You may not realize it, but even your oral health affects your baby. You have a lot to worry about during this time in your life, but it’s important not to let your oral health slide. Maintaining good routines before and during pregnancy can improve the health of your baby.

Gum Disease and Pregnancy

Gum disease includes gingivitis and the more severe condition called periodontitis. Pregnancy gingivitis is a condition that results from bacteria in your teeth. Symptoms include gum inflammation and bad breath. If it progresses to periodontitis, your baby is at higher risk for preterm delivery and low-birth weight. You can also develop pregnancy tumors, or pyogenic granulomas, which can interfere with speaking and eating. Throughout pregnancy, continue to visit Dr. Melanie and Dr. Farnam at your regularly scheduled appointments to look for signs of gum disease.

Pregnancy and the Role of Our Office

Make an appointment with Dr. Melanie and Dr. Farnam at our Houston office when you first learn that you’re pregnant, especially if you have unresolved oral health issues. If possible, try not to schedule necessary treatment during the first trimester or second half of the third trimester.

Oral Health Care Habits to Follow

Maintain a normal good oral health care regimen, which includes brushing your teeth at least twice daily with a fluoride toothpaste and soft toothbrush, and flossing daily. If your regular regimen is not up to par, now is a good time to develop good habits. You can use an unflavored toothpaste if you have morning sickness and regular toothpaste makes you feel nauseous. Also, rinse your mouth with water or mouthwash if you experience morning sickness to prevent acid damage to your teeth.

Does chronic stress impact periodontal health?

Many studies over the past several years have focused on this question. Since we will all face stressful situations during our life, it is a good question to ask. This question also delves into the mind-body connection—the psychological having an effect on the physical and vice versa.

Studies were performed as far back as the 1940s and continue today. Many of them have shown that stress “down regulates” or hinders cellular immune response. The most common periodontal diseases related to this stress-induced down regulation are gingivitis and periodontitis.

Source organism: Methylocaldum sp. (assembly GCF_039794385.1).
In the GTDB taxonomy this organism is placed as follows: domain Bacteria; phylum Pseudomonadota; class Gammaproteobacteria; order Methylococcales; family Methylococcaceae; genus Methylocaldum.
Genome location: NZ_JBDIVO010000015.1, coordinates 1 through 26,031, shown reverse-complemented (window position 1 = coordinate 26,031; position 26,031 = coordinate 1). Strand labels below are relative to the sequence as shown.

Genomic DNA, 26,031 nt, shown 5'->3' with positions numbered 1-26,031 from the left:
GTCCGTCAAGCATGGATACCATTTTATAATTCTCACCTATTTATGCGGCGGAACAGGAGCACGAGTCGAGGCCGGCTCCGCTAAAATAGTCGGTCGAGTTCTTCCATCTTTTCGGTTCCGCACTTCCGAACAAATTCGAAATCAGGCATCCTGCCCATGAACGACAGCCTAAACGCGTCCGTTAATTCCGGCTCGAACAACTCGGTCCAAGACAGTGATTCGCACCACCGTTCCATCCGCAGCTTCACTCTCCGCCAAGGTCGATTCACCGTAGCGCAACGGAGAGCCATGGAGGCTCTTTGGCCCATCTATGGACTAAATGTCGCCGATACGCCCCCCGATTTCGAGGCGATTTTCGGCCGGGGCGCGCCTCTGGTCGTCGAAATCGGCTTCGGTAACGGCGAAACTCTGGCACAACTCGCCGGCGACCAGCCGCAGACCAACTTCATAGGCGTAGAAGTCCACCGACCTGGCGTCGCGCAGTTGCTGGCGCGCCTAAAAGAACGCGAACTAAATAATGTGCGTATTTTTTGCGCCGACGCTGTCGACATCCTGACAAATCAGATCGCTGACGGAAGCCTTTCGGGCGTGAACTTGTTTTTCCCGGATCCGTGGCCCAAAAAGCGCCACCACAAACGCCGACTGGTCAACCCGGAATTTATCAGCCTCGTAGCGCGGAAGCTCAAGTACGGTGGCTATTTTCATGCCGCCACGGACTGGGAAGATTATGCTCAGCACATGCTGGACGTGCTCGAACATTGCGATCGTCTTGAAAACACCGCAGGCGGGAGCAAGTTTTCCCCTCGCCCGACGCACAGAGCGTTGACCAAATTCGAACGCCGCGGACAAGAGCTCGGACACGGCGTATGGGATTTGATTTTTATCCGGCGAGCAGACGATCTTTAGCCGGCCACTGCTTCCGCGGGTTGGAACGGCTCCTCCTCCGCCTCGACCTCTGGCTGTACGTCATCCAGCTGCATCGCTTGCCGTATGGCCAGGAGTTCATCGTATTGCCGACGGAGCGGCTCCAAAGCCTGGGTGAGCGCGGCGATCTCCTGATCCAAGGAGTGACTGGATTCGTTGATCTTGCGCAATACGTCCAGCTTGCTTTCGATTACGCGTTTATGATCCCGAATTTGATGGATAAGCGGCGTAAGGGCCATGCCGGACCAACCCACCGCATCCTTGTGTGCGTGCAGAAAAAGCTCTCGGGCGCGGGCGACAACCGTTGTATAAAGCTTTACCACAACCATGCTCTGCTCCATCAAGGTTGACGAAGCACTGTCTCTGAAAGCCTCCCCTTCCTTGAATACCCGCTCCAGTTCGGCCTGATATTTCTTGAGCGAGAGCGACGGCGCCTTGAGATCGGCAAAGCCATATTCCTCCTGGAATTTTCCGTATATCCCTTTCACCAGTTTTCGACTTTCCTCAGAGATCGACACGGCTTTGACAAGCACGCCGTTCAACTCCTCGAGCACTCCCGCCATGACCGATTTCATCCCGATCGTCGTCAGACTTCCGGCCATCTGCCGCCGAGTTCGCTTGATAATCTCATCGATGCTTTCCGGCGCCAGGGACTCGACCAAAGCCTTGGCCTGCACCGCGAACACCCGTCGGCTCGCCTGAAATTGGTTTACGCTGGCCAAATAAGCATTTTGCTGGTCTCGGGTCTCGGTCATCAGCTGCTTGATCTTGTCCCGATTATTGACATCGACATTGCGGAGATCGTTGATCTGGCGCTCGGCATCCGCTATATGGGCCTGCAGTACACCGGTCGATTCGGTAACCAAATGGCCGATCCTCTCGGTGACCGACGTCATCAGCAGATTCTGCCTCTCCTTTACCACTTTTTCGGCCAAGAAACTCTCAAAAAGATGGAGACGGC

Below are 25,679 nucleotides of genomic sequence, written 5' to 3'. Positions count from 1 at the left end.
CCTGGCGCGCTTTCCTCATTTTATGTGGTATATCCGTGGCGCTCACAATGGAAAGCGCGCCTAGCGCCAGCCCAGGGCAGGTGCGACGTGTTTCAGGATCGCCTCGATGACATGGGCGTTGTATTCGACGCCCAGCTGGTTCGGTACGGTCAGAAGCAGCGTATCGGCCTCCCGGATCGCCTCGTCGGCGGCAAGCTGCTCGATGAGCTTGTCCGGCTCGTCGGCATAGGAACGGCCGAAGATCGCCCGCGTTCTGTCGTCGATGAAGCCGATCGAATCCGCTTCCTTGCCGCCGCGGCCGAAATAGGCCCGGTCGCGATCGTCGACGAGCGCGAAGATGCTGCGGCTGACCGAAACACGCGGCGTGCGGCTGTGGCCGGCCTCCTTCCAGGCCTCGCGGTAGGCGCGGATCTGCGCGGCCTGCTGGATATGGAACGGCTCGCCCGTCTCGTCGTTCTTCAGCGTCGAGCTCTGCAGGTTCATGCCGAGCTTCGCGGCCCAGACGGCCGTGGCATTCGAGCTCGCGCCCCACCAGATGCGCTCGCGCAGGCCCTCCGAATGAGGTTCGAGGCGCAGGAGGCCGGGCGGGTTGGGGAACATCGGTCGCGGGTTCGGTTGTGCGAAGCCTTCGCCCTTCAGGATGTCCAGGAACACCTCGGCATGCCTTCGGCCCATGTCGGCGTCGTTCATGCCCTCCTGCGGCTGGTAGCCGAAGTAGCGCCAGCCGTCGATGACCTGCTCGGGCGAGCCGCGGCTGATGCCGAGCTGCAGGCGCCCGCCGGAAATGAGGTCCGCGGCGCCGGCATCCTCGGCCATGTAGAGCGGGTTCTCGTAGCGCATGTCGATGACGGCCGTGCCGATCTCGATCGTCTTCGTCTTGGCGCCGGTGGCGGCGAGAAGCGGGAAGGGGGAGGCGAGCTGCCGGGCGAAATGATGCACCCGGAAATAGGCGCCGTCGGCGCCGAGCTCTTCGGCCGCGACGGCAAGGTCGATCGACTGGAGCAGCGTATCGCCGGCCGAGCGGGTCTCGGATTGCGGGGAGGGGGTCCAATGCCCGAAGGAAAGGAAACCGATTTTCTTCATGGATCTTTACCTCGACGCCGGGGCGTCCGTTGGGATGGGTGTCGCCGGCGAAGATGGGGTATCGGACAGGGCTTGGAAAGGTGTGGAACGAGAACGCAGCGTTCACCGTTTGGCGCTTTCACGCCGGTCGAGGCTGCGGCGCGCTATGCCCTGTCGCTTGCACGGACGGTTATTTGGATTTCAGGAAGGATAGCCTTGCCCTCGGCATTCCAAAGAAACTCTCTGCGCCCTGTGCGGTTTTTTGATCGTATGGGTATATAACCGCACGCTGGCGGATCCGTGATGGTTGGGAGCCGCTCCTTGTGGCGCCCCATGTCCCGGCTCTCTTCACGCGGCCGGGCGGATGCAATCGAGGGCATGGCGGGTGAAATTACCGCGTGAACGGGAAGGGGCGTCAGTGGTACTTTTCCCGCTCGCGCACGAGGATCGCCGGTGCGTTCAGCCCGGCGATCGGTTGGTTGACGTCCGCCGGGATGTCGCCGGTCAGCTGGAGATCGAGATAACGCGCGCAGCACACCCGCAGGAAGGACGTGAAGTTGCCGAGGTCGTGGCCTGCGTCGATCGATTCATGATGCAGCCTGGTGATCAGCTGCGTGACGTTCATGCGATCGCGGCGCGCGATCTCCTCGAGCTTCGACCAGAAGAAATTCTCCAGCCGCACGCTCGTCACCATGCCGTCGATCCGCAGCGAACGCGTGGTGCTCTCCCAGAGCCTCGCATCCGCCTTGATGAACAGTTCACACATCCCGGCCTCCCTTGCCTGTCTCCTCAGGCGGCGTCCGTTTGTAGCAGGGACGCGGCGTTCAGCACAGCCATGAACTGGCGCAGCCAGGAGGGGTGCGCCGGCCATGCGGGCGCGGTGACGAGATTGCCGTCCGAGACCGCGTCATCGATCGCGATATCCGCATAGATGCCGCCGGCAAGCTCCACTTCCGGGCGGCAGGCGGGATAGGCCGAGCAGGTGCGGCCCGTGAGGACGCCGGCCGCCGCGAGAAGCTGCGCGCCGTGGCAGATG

It is believed that stress and depression contribute to a state of chronic inflammation within the body. Stress also raises levels of cortisol in your body, which has been linked in studies to higher levels of tooth loss and deeper pockets between the gums and teeth.

Perhaps the biological side of this equation makes sense, but an important factor is that people who are stressed and/or depressed tend to neglect oral hygiene and other health-promoting activities. The studies seem to support both the behavioral and biological effects as risk factors for periodontal disease.

Here are some things you can do to help prevent stress-related periodontal problems:

  • Daily relaxation –You may consider meditation or yoga. Both have been proven effective at easing stress.
  • Practice good oral hygiene – Don’t let your oral hygiene fall by the wayside. Doing so will obviously have a detrimental effect on your oral health. You should also aim to quit smoking if you do smoke.
  • Get regular dental checkups – Getting regular checkups will help you to spot anything that’s amiss before it gets out of hand. You can speak with your dentist if you have any pain or concerns and have them take a look.

Stress is something that affects all of us but it can be managed. Each one of us may manage it in a different way. Find what works for you and always make sure to keep up with your oral hygiene routine. For more information about stress-related periodontal issues, schedule an appointment with Dr. Melanie and Dr. Farnam at our Houston office.